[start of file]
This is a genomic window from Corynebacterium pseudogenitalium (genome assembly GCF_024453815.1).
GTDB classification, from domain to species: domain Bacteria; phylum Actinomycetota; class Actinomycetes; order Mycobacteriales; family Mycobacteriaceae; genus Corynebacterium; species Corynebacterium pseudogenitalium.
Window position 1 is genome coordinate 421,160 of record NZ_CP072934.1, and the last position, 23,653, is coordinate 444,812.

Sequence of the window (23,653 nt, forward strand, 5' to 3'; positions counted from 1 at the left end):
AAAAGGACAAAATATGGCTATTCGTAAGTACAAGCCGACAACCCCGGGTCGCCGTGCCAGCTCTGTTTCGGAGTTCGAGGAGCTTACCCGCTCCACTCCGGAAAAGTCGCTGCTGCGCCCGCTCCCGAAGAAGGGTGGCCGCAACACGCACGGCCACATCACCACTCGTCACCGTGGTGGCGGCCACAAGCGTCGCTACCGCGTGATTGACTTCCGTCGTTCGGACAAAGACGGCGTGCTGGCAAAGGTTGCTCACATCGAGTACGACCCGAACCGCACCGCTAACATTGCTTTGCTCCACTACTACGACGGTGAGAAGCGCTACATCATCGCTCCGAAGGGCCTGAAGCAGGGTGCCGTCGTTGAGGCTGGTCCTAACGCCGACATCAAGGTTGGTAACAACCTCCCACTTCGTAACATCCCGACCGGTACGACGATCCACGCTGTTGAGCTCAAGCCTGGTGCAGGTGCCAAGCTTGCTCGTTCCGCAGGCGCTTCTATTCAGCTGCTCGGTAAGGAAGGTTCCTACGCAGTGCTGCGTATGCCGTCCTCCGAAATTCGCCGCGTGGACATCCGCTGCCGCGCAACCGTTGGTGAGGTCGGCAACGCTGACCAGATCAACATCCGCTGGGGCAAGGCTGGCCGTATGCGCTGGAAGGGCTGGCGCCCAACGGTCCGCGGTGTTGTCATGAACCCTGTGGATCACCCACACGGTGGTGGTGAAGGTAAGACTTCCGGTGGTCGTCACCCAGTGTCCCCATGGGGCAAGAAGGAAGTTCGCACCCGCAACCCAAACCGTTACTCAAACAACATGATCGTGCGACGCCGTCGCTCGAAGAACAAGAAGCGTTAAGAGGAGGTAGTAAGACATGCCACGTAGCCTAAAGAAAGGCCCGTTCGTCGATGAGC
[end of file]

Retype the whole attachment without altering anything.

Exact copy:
This is a genomic window from Corynebacterium pseudogenitalium (genome assembly GCF_024453815.1).
GTDB classification, from domain to species: domain Bacteria; phylum Actinomycetota; class Actinomycetes; order Mycobacteriales; family Mycobacteriaceae; genus Corynebacterium; species Corynebacterium pseudogenitalium.
Window position 1 is genome coordinate 421,160 of record NZ_CP072934.1, and the last position, 23,653, is coordinate 444,812.

Sequence of the window (23,653 nt, forward strand, 5' to 3'; positions counted from 1 at the left end):
AAAAGGACAAAATATGGCTATTCGTAAGTACAAGCCGACAACCCCGGGTCGCCGTGCCAGCTCTGTTTCGGAGTTCGAGGAGCTTACCCGCTCCACTCCGGAAAAGTCGCTGCTGCGCCCGCTCCCGAAGAAGGGTGGCCGCAACACGCACGGCCACATCACCACTCGTCACCGTGGTGGCGGCCACAAGCGTCGCTACCGCGTGATTGACTTCCGTCGTTCGGACAAAGACGGCGTGCTGGCAAAGGTTGCTCACATCGAGTACGACCCGAACCGCACCGCTAACATTGCTTTGCTCCACTACTACGACGGTGAGAAGCGCTACATCATCGCTCCGAAGGGCCTGAAGCAGGGTGCCGTCGTTGAGGCTGGTCCTAACGCCGACATCAAGGTTGGTAACAACCTCCCACTTCGTAACATCCCGACCGGTACGACGATCCACGCTGTTGAGCTCAAGCCTGGTGCAGGTGCCAAGCTTGCTCGTTCCGCAGGCGCTTCTATTCAGCTGCTCGGTAAGGAAGGTTCCTACGCAGTGCTGCGTATGCCGTCCTCCGAAATTCGCCGCGTGGACATCCGCTGCCGCGCAACCGTTGGTGAGGTCGGCAACGCTGACCAGATCAACATCCGCTGGGGCAAGGCTGGCCGTATGCGCTGGAAGGGCTGGCGCCCAACGGTCCGCGGTGTTGTCATGAACCCTGTGGATCACCCACACGGTGGTGGTGAAGGTAAGACTTCCGGTGGTCGTCACCCAGTGTCCCCATGGGGCAAGAAGGAAGTTCGCACCCGCAACCCAAACCGTTACTCAAACAACATGATCGTGCGACGCCGTCGCTCGAAGAACAAGAAGCGTTAAGAGGAGGTAGTAAGACATGCCACGTAGCCTAAAGAAAGGCCCGTTCGTCGATGAGC